India-Pakistan Foreign Secretary talks ended on a quiet note in New Delhi perhaps signaling a willingness to make bilateral engagement uninterruptible and go slow on all issues. Iftikhar Gilani analyses the nature of the new Indo-Pak diplomatic environment and what it has meant for Kashmir.
As expected there were no electrifying announcements at the end of the much-awaited talks between the foreign ministers of India and Pakistan. Except a few CBMs there was little progress on either Kashmir or terrorism. The rivals instead did focus on a sustainable mechanism for exploring convergences within their respective stated positions.
“We must make every effort to narrowing down divergences and building convergences. It is important that as responsible states, we take ownership for our affairs,” said the Pakistan Foreign, Minister Hina Rabani Khar.
The earlier ‘disastrous’ summit meeting like at the Egyptian resort Sharm al-Sheikh or between the foreign ministers in Islamabad last year seem to have significantly informed the conduct of the archrivals this time in New Delhi. The Indian External Affairs Ministry made sure to shield the just concluded India-Pakistan talks from going out of hand. Both sides wanted to sustain a “feel good” to help their prime ministers take some concrete decisions, possibly on Sir Creek and Siachen, in September when they meet on the sidelines of UN General Assembly.
At the center of the cooperative air is also not to allow Afghanistan become another battle ground for the two countries.
Sources told Kashmir Life the attempt was to lay the ground for Prime Minister Dr. Manmohan Singh’s visit to Islamabad next year before he demits office.
The two foreign ministers’ conduct this time also pointed to a willingness for doing away with diplomacy through media. But, some goof ups could not be avoided.
Former union minister Ram Jethmalani had almost neutralized the “feel good” factor during a dinner hosted by Pakistan High Commissioner Shahid Malik at a luxurious Mauriya Sheraton hotel. The acerbic lawyer praised the deposed former president Pervez Musahrraf and in the most undiplomatic manner attacked China, in presence of Chinese envoy Zhang Yan. He called China an enemy of both countries asking them to join and defeat “Beijing hegemony”.
The High Commissioner quickly moved in for damage control and clarified that Jethmalani’s views were not shared by his country. Indian government too scrambled. Minister of State for Parliamentary Affairs Rajiv Shukla, Foreign Secretary Nirupama Rao and some other MEA officials rushed to the Chinese Ambassador, who was sharing the table with US charge d’ affairs Peter Burleigh, to clam his nerves and apologised for the right wing lawyer-politician’s remarks.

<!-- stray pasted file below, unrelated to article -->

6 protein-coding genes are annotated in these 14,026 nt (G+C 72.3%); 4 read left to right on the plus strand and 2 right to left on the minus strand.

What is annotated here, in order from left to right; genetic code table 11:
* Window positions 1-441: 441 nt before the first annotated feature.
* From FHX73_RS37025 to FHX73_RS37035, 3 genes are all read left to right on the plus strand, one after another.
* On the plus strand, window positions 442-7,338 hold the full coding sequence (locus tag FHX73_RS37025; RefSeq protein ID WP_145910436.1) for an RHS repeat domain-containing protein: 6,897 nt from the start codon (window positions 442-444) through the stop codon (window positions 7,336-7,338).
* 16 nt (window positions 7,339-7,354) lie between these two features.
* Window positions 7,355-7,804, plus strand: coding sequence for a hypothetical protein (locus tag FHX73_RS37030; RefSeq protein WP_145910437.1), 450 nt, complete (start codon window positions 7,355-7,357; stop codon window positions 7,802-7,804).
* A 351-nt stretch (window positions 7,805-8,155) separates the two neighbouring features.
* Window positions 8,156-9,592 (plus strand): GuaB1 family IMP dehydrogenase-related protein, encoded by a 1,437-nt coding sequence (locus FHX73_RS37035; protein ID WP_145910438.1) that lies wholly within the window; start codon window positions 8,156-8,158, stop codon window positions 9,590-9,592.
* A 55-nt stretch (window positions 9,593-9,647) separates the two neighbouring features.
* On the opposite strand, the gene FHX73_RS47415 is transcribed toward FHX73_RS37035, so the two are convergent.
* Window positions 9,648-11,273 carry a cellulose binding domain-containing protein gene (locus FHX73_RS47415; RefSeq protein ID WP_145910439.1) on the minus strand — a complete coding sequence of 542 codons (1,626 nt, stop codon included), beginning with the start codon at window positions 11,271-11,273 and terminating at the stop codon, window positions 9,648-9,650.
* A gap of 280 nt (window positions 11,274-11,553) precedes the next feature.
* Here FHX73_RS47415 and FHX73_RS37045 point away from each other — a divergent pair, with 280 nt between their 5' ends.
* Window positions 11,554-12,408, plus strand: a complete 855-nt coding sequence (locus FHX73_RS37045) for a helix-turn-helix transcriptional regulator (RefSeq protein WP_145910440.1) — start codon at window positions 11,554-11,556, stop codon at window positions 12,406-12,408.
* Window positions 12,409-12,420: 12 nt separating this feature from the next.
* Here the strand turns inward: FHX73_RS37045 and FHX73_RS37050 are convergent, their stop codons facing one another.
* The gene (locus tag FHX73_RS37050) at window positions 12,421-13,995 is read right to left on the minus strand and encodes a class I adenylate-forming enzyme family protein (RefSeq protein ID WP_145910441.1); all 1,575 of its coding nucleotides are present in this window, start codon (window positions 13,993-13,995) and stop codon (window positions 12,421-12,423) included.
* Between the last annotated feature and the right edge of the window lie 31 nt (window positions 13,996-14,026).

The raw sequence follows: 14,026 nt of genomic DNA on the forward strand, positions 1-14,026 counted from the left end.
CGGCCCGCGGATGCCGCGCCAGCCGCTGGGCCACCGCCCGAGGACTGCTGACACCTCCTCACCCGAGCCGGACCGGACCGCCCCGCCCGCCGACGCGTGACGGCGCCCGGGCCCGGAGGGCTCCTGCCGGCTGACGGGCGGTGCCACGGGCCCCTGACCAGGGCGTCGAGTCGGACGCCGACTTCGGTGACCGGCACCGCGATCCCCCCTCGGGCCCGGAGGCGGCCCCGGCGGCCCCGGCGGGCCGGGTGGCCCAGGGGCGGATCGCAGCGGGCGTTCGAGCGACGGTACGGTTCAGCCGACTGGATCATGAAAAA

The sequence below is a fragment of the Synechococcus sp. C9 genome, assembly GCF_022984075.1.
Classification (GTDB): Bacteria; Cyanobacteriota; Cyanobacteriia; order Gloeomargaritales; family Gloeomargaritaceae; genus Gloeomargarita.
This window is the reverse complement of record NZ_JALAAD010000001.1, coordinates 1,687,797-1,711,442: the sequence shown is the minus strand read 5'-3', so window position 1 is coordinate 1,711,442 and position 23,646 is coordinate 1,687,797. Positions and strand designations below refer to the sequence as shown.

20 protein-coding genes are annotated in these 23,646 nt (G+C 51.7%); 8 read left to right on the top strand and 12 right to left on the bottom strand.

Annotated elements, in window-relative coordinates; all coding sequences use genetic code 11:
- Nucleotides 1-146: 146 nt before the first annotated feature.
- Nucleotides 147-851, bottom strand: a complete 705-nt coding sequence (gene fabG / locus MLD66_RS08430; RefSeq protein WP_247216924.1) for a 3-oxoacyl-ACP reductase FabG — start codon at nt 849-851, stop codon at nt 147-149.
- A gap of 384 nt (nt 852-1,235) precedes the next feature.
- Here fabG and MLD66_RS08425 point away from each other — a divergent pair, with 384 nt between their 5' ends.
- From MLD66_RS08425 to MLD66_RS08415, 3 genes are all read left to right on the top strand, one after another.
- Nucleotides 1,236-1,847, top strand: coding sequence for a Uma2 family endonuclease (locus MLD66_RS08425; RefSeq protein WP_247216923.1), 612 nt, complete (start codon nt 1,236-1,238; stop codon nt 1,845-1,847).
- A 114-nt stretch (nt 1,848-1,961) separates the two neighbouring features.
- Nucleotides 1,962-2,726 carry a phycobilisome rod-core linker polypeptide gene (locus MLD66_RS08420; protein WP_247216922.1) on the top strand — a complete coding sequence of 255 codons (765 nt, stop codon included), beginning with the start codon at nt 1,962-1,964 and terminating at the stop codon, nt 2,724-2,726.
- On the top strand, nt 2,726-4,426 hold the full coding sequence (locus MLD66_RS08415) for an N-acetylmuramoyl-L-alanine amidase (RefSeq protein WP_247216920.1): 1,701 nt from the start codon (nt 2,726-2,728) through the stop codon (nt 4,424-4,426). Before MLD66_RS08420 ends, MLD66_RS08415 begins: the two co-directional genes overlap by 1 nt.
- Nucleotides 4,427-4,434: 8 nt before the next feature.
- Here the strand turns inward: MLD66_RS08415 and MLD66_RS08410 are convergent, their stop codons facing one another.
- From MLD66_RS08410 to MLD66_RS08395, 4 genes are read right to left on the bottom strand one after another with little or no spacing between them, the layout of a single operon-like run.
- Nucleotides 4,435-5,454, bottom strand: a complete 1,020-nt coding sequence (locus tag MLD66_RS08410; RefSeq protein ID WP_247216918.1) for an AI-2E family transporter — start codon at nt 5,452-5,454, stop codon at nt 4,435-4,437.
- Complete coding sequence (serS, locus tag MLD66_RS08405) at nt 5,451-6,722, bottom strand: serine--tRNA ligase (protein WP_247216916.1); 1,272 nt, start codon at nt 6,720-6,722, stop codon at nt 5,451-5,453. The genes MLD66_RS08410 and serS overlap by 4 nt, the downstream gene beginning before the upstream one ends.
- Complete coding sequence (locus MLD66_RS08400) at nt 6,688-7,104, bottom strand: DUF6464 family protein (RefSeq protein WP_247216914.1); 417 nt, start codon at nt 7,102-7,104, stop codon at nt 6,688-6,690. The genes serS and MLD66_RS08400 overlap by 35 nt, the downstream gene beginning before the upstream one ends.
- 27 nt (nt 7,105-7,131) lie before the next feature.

Jethmalani showed no appreciation of acceptable gender politics by referring to the 34-year-old foreign minister of Pakistan as a charming lady. He did not stop there and made sure to mention why he had secured an invitation for the dinner – after looking at the pictures of Khar in the morning newspapers.
To keep talks on track following India’s annoyance at Khar’s meetings with Kashmiri separatist leaders, Syed Ali Geelani and Mirwaiz Umar Farooq, Pakistan Foreign Minister avoided tricky issues and refrained from mentioning Kashmir at the brief media interaction. In a finely scripted plan, it was left to Krishna to mention Pakistan’s core concern.
He said, “on Jammu and Kashmir, we will continue discussions with a view to finding a peaceful solution by narrowing divergences and building convergences.” Both the countries displayed caution while referring to the meetings with Kashmiri resistance leaders. The Indian foreign secretary Rao said the meetings illustrated the ‘divergence’ between the two countries. Her counterpart Salman Bashir was also quick to dismiss Indian apprehensions. “This matter of the meeting yesterday cannot be construed in any manner including intentionally or by design to cast any shadow on today’s talks,” he said.
Sources said, behind closed doors at Hyderabad House, 79-year old Krishna did not miss talking about how the youthful Pakistan Foreign Minister looked. HE too showed an appaling sense of gender politics when according to sources he told Khar that “Half of India, which is your age, looks towards you not just for your good looks but also dynamism and the fresh approach that you have brought to the table.”
These sources also said both sides did discuss Kashmir and Mumbai trials at length.
Khar though stuck to her youthful diplomatic overtures and said: “A new generation of Indians and Pakistanis will see a relationship that will hopefully be much different from the one that has been experienced in the last two decades.”
The two countries agreed to ease travel restrictions, boost bus services frequency and double the number of days goods could be traded across the Line of Control.
“I can confidently say our relations are on the right track,” Krishna said.
(Iftikhar Gilani works with Tehelka group of newspapers)